The beauty of the Diamond-Dybvig paper is the simplicity of the framework, its identification of the essence of traditional banking and the mechanism underlying bank runs. Bank runs had been around for a long time, as had institutional innovations such as deposit insurance schemes. Diamond and Dybvig just cut through the whole set of confounding factors surrounding them with their identification of the essence of banking. Indeed, their basic perspective applies equally well to more contemporary intermediation through shadow banks. The test of a deep idea often is how obvious it seems once stated. The Diamond-Dybvig paper clears that bar by some margin. One would be hard-pressed to come up with a better illustration of the power of clear conceptual thinking in analysing issues and designing solutions. 

Banks as aggregators of information on borrowers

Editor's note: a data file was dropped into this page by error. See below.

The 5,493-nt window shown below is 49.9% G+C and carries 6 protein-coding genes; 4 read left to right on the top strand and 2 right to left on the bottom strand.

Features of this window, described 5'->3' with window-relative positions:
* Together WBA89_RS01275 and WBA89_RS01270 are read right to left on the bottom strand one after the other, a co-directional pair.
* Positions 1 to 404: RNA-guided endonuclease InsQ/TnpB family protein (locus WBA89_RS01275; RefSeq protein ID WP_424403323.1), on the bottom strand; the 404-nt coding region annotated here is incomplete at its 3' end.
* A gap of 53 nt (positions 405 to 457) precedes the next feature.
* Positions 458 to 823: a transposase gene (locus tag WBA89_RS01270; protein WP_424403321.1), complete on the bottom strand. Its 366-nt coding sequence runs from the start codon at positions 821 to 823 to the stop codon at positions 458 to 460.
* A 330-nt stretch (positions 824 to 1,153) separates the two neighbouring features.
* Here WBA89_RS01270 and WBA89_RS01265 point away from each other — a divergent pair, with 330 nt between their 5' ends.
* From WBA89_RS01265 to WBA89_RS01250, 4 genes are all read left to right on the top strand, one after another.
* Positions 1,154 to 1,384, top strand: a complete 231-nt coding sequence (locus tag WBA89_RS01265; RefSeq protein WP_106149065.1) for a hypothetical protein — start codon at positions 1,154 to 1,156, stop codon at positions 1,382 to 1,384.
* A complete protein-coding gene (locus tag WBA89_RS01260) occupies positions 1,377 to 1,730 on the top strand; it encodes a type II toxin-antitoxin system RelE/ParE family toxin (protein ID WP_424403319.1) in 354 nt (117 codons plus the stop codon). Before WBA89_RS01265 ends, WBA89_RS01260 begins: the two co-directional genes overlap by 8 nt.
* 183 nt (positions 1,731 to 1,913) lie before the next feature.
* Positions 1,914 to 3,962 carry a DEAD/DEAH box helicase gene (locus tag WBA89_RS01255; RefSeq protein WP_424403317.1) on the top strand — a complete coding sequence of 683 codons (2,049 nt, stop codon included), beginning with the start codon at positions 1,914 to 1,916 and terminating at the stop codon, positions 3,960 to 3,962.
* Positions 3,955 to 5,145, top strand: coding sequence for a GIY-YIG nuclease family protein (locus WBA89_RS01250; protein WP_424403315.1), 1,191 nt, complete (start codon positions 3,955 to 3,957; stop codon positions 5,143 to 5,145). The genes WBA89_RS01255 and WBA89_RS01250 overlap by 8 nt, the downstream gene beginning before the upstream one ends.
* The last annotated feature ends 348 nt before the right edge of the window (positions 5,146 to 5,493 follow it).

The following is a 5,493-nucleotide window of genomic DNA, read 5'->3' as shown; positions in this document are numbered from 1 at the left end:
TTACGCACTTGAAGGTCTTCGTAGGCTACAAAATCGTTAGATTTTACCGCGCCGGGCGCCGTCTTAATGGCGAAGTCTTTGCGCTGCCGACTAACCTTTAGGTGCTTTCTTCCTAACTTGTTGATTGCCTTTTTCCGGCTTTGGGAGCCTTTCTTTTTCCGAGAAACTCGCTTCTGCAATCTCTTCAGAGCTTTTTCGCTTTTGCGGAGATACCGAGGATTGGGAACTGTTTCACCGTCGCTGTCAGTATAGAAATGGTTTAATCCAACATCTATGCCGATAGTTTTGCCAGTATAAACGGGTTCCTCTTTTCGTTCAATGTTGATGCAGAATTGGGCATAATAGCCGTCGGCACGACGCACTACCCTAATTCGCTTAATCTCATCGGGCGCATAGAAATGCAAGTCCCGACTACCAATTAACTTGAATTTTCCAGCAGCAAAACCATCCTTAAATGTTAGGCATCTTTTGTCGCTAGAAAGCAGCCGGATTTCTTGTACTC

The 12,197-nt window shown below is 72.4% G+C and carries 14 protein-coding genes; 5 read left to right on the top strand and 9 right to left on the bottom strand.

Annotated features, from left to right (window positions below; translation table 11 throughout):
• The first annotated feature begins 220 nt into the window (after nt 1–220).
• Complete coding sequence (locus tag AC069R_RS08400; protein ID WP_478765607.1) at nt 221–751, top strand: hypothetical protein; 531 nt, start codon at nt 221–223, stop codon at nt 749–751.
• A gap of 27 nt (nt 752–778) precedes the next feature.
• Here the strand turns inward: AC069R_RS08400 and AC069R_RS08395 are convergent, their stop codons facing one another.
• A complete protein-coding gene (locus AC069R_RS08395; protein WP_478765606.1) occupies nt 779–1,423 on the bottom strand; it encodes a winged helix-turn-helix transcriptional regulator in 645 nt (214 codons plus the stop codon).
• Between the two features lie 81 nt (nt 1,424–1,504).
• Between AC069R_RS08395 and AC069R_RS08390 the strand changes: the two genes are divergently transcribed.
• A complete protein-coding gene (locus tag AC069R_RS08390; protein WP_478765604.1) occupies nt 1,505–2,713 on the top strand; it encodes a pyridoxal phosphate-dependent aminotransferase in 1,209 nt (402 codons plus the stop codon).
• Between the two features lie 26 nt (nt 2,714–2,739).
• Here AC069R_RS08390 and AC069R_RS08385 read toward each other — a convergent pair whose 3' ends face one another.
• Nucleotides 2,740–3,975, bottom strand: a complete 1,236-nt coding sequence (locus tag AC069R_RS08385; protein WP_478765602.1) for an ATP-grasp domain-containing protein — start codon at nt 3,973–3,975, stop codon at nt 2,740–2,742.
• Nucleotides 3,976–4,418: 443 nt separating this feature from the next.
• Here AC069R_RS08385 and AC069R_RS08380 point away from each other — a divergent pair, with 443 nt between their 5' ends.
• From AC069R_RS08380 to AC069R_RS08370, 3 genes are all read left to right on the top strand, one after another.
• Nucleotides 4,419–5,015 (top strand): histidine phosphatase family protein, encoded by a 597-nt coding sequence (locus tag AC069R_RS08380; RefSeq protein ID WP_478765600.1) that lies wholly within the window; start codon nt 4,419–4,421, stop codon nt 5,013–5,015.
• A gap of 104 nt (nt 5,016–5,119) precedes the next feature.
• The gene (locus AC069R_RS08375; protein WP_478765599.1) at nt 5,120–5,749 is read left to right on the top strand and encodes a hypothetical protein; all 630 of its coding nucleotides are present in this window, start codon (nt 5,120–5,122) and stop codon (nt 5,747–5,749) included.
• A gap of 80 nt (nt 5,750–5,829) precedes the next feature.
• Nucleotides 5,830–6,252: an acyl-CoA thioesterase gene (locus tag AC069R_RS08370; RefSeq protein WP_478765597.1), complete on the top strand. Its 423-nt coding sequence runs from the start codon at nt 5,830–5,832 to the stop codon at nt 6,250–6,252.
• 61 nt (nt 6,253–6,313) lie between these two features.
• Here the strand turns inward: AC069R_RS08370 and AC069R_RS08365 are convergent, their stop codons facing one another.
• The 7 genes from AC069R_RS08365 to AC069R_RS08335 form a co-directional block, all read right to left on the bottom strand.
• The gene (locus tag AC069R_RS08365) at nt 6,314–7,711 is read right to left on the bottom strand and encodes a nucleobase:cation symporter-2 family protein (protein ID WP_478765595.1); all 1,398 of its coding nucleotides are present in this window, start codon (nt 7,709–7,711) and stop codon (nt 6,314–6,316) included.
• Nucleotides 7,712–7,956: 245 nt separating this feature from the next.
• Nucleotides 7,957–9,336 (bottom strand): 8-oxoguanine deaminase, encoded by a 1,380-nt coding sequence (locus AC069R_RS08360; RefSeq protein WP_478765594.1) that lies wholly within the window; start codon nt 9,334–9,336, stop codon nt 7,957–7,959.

While Diamond and Dybvig’s work addressed the mechanics underlying bank runs and how to deal with them, Bernanke’s Nobel winning work examined the macroeconomic consequences of bank runs and financial crises during the Great Depression of 1929-1938. A big puzzle amongst analysts of the Depression is about why it persisted for so long. Bernanke (1983) suggested that the disruptions caused by financial crisis during 1930-1933 were the reason for the persistence of the Depression. 

Until Bernanke’s paper came along, the prevailing orthodoxy about the persistence of the Depression was the work of Friedman and Schwartz (1963). Friedman and Schwartz shared with Bernanke the conviction that the recurrent bank runs during 1930-1933 were the key triggers for the problem. However, their views diverged pretty starkly with regard to whether banks affect the economy through the asset side or the liability side of their balance sheets.